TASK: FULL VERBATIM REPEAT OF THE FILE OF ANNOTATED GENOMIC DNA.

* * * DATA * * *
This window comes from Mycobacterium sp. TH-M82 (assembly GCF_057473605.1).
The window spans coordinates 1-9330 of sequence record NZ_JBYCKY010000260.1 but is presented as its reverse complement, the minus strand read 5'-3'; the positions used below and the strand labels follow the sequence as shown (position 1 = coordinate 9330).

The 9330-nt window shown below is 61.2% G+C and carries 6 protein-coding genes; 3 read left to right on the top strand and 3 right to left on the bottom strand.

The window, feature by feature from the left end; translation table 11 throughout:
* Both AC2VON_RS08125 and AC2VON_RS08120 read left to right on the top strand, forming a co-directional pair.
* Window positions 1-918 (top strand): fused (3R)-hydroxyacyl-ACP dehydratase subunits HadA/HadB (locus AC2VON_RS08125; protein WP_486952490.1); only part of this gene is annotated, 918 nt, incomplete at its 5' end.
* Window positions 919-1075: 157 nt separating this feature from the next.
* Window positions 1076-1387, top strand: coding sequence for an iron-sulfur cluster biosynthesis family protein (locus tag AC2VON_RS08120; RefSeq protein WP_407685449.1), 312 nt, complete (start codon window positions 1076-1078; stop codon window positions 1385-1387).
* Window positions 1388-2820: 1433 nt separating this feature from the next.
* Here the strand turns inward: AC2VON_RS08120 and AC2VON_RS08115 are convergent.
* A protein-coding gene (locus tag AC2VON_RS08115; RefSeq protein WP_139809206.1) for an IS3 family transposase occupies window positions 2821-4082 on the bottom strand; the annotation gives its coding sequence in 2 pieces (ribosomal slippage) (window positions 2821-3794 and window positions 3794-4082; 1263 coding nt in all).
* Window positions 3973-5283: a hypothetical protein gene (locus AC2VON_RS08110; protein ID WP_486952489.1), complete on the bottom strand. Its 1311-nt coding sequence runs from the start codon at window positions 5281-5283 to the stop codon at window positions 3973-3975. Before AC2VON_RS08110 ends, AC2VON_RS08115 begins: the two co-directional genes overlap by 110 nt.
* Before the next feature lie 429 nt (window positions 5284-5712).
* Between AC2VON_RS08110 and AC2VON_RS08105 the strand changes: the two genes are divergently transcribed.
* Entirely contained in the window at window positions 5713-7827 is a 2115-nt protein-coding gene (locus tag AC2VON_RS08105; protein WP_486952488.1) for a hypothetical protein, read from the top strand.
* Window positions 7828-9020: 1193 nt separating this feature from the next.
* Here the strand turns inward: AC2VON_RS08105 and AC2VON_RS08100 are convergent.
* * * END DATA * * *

This window comes from Mycobacterium sp. TH-M82 (assembly GCF_057473605.1).
The window spans coordinates 1-9330 of sequence record NZ_JBYCKY010000260.1 but is presented as its reverse complement, the minus strand read 5'-3'; the positions used below and the strand labels follow the sequence as shown (position 1 = coordinate 9330).

The 9330-nt window shown below is 61.2% G+C and carries 6 protein-coding genes; 3 read left to right on the top strand and 3 right to left on the bottom strand.

The window, feature by feature from the left end; translation table 11 throughout:
* Both AC2VON_RS08125 and AC2VON_RS08120 read left to right on the top strand, forming a co-directional pair.
* Window positions 1-918 (top strand): fused (3R)-hydroxyacyl-ACP dehydratase subunits HadA/HadB (locus AC2VON_RS08125; protein WP_486952490.1); only part of this gene is annotated, 918 nt, incomplete at its 5' end.
* Window positions 919-1075: 157 nt separating this feature from the next.
* Window positions 1076-1387, top strand: coding sequence for an iron-sulfur cluster biosynthesis family protein (locus tag AC2VON_RS08120; RefSeq protein WP_407685449.1), 312 nt, complete (start codon window positions 1076-1078; stop codon window positions 1385-1387).
* Window positions 1388-2820: 1433 nt separating this feature from the next.
* Here the strand turns inward: AC2VON_RS08120 and AC2VON_RS08115 are convergent.
* A protein-coding gene (locus tag AC2VON_RS08115; RefSeq protein WP_139809206.1) for an IS3 family transposase occupies window positions 2821-4082 on the bottom strand; the annotation gives its coding sequence in 2 pieces (ribosomal slippage) (window positions 2821-3794 and window positions 3794-4082; 1263 coding nt in all).
* Window positions 3973-5283: a hypothetical protein gene (locus AC2VON_RS08110; protein ID WP_486952489.1), complete on the bottom strand. Its 1311-nt coding sequence runs from the start codon at window positions 5281-5283 to the stop codon at window positions 3973-3975. Before AC2VON_RS08110 ends, AC2VON_RS08115 begins: the two co-directional genes overlap by 110 nt.
* Before the next feature lie 429 nt (window positions 5284-5712).
* Between AC2VON_RS08110 and AC2VON_RS08105 the strand changes: the two genes are divergently transcribed.
* Entirely contained in the window at window positions 5713-7827 is a 2115-nt protein-coding gene (locus tag AC2VON_RS08105; protein WP_486952488.1) for a hypothetical protein, read from the top strand.
* Window positions 7828-9020: 1193 nt separating this feature from the next.
* Here the strand turns inward: AC2VON_RS08105 and AC2VON_RS08100 are convergent.